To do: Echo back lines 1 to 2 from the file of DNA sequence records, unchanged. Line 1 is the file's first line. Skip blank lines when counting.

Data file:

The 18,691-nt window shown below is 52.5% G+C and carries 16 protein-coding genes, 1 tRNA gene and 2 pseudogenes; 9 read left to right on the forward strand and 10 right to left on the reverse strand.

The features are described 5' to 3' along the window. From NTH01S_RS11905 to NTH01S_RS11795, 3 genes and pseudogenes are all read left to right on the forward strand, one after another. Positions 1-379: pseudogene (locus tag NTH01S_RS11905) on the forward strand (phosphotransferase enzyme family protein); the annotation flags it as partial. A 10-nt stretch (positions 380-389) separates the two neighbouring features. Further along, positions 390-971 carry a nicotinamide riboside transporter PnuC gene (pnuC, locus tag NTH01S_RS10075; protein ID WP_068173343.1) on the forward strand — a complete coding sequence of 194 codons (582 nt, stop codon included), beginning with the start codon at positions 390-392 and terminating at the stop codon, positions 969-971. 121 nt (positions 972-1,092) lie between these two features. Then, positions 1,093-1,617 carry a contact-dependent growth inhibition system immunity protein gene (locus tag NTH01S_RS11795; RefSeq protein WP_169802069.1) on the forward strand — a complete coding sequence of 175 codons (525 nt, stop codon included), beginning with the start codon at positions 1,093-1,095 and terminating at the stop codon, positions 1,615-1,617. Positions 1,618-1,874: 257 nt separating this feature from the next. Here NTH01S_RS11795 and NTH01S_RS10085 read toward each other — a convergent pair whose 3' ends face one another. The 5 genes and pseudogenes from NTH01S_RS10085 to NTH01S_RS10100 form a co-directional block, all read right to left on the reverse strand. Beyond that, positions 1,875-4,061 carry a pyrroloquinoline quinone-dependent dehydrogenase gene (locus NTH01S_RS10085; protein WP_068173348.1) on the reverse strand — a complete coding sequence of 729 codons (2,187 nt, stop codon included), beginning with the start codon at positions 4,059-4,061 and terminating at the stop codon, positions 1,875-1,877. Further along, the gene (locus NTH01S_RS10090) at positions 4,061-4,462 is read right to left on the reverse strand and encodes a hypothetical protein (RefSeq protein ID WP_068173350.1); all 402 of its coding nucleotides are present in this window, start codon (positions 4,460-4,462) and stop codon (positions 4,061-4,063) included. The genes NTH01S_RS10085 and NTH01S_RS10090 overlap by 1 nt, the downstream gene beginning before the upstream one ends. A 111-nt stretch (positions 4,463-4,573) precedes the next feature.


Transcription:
The 18,691-nt window shown below is 52.5% G+C and carries 16 protein-coding genes, 1 tRNA gene and 2 pseudogenes; 9 read left to right on the forward strand and 10 right to left on the reverse strand.

The features are described 5' to 3' along the window. From NTH01S_RS11905 to NTH01S_RS11795, 3 genes and pseudogenes are all read left to right on the forward strand, one after another. Positions 1-379: pseudogene (locus tag NTH01S_RS11905) on the forward strand (phosphotransferase enzyme family protein); the annotation flags it as partial. A 10-nt stretch (positions 380-389) separates the two neighbouring features. Further along, positions 390-971 carry a nicotinamide riboside transporter PnuC gene (pnuC, locus tag NTH01S_RS10075; protein ID WP_068173343.1) on the forward strand — a complete coding sequence of 194 codons (582 nt, stop codon included), beginning with the start codon at positions 390-392 and terminating at the stop codon, positions 969-971. 121 nt (positions 972-1,092) lie between these two features. Then, positions 1,093-1,617 carry a contact-dependent growth inhibition system immunity protein gene (locus tag NTH01S_RS11795; RefSeq protein WP_169802069.1) on the forward strand — a complete coding sequence of 175 codons (525 nt, stop codon included), beginning with the start codon at positions 1,093-1,095 and terminating at the stop codon, positions 1,615-1,617. Positions 1,618-1,874: 257 nt separating this feature from the next. Here NTH01S_RS11795 and NTH01S_RS10085 read toward each other — a convergent pair whose 3' ends face one another. The 5 genes and pseudogenes from NTH01S_RS10085 to NTH01S_RS10100 form a co-directional block, all read right to left on the reverse strand. Beyond that, positions 1,875-4,061 carry a pyrroloquinoline quinone-dependent dehydrogenase gene (locus NTH01S_RS10085; protein WP_068173348.1) on the reverse strand — a complete coding sequence of 729 codons (2,187 nt, stop codon included), beginning with the start codon at positions 4,059-4,061 and terminating at the stop codon, positions 1,875-1,877. Further along, the gene (locus NTH01S_RS10090) at positions 4,061-4,462 is read right to left on the reverse strand and encodes a hypothetical protein (RefSeq protein ID WP_068173350.1); all 402 of its coding nucleotides are present in this window, start codon (positions 4,460-4,462) and stop codon (positions 4,061-4,063) included. The genes NTH01S_RS10085 and NTH01S_RS10090 overlap by 1 nt, the downstream gene beginning before the upstream one ends. A 111-nt stretch (positions 4,463-4,573) precedes the next feature.